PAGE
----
Former Del City police Capt. Randy Trent Harrison is seeking a new trial, alleging jury misconduct during deliberations on his first-degree manslaughter conviction.
Harrison, 48, was to be formally sentenced on Wednesday, but the court date was pushed back to Feb. 5 because the pre-sentencing investigation has not been completed, defense attorney Doug Friesen said.
Harrison was convicted by an Oklahoma County jury Nov. 26. He fatally shot 18-year-old Dane Scott Jr. following a police pursuit and scuffle on SE 15 near Interstate 35 in Oklahoma City March 14, 2012. Scott had been disarmed of a handgun before being killed by Harrison.
A television station reported online and during a broadcast that the jury was deadlocked 10-2 toward a guilty verdict during deliberation, according to a motion filed in Oklahoma County District Court last week.
“No one, including the judge, is supposed to be aware of the view of jurors during deliberations,” the motion states.
Prosecutors contend that there is neither proof nor witnesses to validate this claim.
“The news report the Defendant refers to names no sources and does not infer how the information was obtained,” prosecutor Gayland Gieger wrote in the state's response.
“Most of what the report contains could have easily been learned by being present in open Court,” he wrote.
District Judge Donald Deason also excused a juror who reportedly refused to cast another vote for guilt or innocence while deliberations were stalled at a 10-1 vote. The judge excused her for failing to follow her oath as a juror.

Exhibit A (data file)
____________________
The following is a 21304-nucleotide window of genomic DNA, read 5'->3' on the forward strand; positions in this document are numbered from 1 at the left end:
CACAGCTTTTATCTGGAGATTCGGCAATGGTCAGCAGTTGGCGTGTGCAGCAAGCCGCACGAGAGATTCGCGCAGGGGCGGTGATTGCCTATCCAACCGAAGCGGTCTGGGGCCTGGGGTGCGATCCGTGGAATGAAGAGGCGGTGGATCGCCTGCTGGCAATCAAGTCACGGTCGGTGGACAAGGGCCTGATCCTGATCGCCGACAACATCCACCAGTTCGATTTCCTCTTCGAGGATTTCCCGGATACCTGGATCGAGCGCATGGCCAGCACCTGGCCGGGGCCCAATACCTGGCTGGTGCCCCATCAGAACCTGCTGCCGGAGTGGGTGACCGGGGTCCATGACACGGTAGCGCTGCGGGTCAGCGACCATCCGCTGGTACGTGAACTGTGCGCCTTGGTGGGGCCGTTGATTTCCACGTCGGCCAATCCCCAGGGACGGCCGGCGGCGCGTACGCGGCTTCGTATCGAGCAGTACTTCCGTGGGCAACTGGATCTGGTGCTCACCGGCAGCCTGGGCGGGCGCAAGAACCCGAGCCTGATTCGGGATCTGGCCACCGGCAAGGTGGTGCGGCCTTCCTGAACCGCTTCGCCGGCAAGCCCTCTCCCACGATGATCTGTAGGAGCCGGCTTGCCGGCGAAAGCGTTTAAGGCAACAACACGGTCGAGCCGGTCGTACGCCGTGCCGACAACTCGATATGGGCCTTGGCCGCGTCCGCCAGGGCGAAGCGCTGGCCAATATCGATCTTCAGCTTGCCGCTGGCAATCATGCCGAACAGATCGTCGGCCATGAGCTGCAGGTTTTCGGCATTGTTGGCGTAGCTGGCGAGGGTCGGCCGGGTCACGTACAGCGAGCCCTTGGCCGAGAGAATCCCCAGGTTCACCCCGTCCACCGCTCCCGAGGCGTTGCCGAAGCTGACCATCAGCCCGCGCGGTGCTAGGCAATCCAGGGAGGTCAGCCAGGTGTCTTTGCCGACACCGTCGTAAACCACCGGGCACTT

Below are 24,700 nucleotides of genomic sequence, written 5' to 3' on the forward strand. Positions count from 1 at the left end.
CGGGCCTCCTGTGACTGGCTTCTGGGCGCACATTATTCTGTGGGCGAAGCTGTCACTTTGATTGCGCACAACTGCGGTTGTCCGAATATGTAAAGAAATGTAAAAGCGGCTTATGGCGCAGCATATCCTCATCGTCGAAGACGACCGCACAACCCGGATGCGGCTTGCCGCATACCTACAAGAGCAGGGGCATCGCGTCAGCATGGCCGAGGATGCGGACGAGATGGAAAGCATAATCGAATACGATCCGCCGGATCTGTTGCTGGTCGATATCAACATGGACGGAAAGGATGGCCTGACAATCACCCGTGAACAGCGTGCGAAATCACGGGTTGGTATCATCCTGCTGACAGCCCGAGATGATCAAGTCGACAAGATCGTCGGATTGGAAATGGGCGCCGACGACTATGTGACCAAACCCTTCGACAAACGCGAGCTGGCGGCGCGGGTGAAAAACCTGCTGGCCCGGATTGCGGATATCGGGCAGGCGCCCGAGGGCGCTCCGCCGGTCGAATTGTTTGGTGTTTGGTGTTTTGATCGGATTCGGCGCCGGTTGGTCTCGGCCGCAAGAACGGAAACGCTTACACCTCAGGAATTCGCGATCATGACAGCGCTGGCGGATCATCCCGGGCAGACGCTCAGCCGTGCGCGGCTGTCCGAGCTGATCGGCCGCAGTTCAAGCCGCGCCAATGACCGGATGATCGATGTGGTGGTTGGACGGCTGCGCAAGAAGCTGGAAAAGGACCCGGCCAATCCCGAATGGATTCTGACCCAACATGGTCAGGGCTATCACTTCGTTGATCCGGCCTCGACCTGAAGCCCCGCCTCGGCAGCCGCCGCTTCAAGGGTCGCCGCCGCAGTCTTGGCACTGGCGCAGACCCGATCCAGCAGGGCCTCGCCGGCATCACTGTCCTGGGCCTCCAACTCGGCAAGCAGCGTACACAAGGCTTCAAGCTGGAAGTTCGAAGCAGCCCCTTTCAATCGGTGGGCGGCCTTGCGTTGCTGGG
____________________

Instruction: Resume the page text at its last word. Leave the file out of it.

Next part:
The judge replaced her with an alternate juror who had been sent home the previous night but told to remain on call. A guilty verdict was returned later that day.
The defense objected to the removal of the juror because she had participated in prior votes, and the judge refused to instruct the jury to begin deliberations anew after the substitution.
“Once the juror determined her position, made her position known by her vote consistent with that position, there was no requirement that she subsequently change her position or repeatedly ‘vote' such position during deliberations in order to fulfill her oath,” the motion states.
In an interview conducted by a private investigator hired by the defense, the excused juror said that she had registered her vote twice and stated that she did not need to vote again.
The juror also said that she never voiced a desire not to participate nor did she wish to be removed as a juror, according to an affidavit.
But prosecutors argue that the excused juror was present when the jury foreperson told the court about the juror's refusal to vote and did not contradict statements made in court. The investigator's affidavit contains nothing but hearsay, according to the response.
The motion alleges that the court violated Harrison's due process by not permitting expert testimony regarding the training and standards of police officers, according to the motion.
The court also did not allow character evidence to be presented on behalf of Harrison.
“The trial court's refusal to admit this evidence was based upon its belief that such evidence was inadmissible insofar as the prosecution had not offered evidence of the defendant's bad character; however, the reverse is true. The character of the accused is always relevant during a criminal prosecution,” the motion states.
The motion also objects to a failure of the court to give jury instructions requested by the defense.
Harrison remains in the Oklahoma County jail. An appeal bond cannot be granted in first-degree manslaughter cases.